China’s Year of the Microblog: Tracking an Online Revolution in 140 Characters or Less

When Twitter was launched in July of 2006, it was not immediately evident that we were catching our first glimpse of a microblogging revolution that was about to take hold of the online global community. It took Twitter 3 years, 2 months, and 1 day to reach its billionth tweet. The microblogging giant now churns out one billion tweets per week. On the day of its launch, Twitter users sent 224 tweets in total. Twitter users now send the same amount of tweets in 0.1 seconds. By July of 2011, Twitter had registered 200 million accounts, with users based in countries around the world. Microblogging’s rapid entrance onto the Internet scene has fundamentally changed the way that much of the online community shares, finds, and views information. Microblogging has helped ferment revolutions, exonerate prisoners, and track large-scale tragedies and triumphs alike.

It should not be surprising then, that microblogging, with its capacity for rapid dissemination and retrieval of real-time information both social and political, has been particularly popular in countries with repressive regimes, such as China, which actively controls and monitors the flow of online information. China first made its plunge into the microblogging frenzy nine months after Twitter’s launch, with the creation of its mirror microblogging service Jiwai.de, followed by Fanfou.

However, it was not until the launch of Sina Weibo in 2009 that microblogging in China really took off. Unlike its predecessors, Sina was more trusted by the Chinese government and consequently managed to avoid some of the stickier censorship issues that thwarted the first microblogging platforms in China. Sina Weibo took 66 days to reach its first its first million users. Just over 100 days later, Sina Weibo had amassed 10 million followers. The microblogging revolution had come to China.

Since 2010, China’s two largest microblogging platforms, Sina Weibo and Tencent Weibo, have posted staggering levels of growth. Together, Sina Weibo’s 140 million users and Tencent’s 80 million users surpass the 200 million user bar recently set by Twitter in July 2011. This year in particular has been a big year for Chinese microblogging, one which may very aptly be dubbed China’s Year of the Microblog. Below are some of the major highlights from 2011:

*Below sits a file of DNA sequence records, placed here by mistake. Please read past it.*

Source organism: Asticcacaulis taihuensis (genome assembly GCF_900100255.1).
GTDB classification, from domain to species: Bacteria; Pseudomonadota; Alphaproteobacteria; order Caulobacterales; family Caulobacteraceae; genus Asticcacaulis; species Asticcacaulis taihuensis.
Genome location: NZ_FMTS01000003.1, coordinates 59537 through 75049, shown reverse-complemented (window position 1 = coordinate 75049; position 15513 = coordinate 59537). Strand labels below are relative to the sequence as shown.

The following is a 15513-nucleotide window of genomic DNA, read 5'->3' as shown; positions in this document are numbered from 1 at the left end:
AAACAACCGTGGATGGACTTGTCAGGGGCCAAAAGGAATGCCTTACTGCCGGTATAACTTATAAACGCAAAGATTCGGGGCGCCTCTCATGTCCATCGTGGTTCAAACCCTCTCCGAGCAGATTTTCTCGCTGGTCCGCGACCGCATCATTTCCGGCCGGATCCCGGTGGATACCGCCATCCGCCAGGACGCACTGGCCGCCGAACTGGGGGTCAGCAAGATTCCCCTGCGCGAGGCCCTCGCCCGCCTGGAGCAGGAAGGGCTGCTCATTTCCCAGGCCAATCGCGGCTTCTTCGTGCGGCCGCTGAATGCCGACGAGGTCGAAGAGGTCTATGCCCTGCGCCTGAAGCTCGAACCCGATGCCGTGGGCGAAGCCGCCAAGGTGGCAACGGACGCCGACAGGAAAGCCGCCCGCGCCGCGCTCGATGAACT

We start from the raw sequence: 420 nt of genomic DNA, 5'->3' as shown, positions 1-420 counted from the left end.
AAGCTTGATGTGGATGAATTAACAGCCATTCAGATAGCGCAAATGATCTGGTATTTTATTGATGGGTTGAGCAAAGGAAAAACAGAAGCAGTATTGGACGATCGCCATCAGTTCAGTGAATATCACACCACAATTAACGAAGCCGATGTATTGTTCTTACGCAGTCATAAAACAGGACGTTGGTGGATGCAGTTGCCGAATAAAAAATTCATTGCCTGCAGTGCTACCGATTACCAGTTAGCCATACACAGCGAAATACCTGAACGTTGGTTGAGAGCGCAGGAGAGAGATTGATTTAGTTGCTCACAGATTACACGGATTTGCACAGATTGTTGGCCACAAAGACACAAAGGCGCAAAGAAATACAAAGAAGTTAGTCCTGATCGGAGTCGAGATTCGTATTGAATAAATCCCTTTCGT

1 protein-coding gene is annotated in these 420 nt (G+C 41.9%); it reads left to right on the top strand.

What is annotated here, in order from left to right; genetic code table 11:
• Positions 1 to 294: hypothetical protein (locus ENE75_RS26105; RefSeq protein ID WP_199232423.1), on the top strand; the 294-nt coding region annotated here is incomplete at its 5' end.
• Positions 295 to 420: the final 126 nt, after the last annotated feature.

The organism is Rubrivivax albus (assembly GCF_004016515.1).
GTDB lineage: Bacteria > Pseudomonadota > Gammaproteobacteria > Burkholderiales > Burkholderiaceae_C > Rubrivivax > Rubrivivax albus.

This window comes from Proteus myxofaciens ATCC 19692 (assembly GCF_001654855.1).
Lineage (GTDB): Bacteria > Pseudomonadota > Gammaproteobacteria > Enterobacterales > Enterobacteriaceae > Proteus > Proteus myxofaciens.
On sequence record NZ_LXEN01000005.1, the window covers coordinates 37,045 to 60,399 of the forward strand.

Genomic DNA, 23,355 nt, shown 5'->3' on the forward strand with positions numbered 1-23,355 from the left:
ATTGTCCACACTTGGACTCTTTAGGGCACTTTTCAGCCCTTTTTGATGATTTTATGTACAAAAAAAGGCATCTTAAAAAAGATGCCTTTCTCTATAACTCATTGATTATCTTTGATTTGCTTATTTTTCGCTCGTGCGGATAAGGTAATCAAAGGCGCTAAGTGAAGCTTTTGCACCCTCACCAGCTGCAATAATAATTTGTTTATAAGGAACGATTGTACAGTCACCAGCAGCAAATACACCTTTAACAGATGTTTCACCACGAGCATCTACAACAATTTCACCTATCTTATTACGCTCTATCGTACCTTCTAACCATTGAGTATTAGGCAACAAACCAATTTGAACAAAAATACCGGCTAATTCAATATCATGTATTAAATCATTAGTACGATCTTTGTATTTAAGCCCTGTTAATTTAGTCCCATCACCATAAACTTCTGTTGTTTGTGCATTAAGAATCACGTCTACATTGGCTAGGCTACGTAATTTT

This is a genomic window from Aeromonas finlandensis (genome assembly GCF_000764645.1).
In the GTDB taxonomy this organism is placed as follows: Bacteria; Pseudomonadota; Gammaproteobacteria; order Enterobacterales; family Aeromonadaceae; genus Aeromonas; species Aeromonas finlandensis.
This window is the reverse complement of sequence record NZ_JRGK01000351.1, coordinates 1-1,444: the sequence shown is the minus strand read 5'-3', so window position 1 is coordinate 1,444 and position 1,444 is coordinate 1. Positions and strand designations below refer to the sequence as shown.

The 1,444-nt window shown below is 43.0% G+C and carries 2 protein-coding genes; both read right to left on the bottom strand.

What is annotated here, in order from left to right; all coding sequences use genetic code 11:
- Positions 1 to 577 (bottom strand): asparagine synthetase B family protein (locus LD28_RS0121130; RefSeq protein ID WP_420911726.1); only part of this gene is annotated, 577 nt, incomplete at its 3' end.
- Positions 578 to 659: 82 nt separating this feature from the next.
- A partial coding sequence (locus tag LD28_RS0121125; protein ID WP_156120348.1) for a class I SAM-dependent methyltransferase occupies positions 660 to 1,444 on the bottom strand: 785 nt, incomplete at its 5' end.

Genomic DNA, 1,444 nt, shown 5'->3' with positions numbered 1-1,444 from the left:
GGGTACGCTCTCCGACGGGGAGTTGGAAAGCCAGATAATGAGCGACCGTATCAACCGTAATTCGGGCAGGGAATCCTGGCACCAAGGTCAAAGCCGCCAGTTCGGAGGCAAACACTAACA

Sina Weibo Takes Microblogging Community by Storm

While 2011 has been a big year for Chinese microblogging at large, it has been an especially big year for the current microblogging platform titan in China: Sina Weibo. When Sina Weibo hit 140 million users this past May, Twitter was edging up on its 200 million mark. However, what makes Sina’s 140 million bar particularly striking is that Sina Weibo’s userbase is almost exclusively Chinese, whereas Twitter has expanded to several countries around the world. Some may be quick to point out that China’s population of 1.3 billion is significantly larger than the US’s 313 million. However, this should be qualified by the fact that China’s level of Internet penetration lags far behind the US’s and that of many countries which make up much of Twitter’s international base.
If Sina Weibo’s home-turf success in China is anything to measure its global potential by, then Twitter may soon be in trouble. This past June, Sina announced plans to launch an English version of its popular Weibo service. While some have pointed out that users may be reluctant to sign up for Sina Weibo’s self-censored service, there are still many incentives for international users to sign up with an English Weibo. First, Weibo’s interface has largely been heralded as being better than Twitter’s, as it includes the ability to comment on other postings, directly include audio and pictures, start vote counts, and is generally more user-friendly­­­­­­­­­­. Second, due to the original Chinese language platform of Sina’s Weibo, Weibo will have the opportunity to poach current Twitter users, while the reverse will not be true: this is Twitter’s game to lose.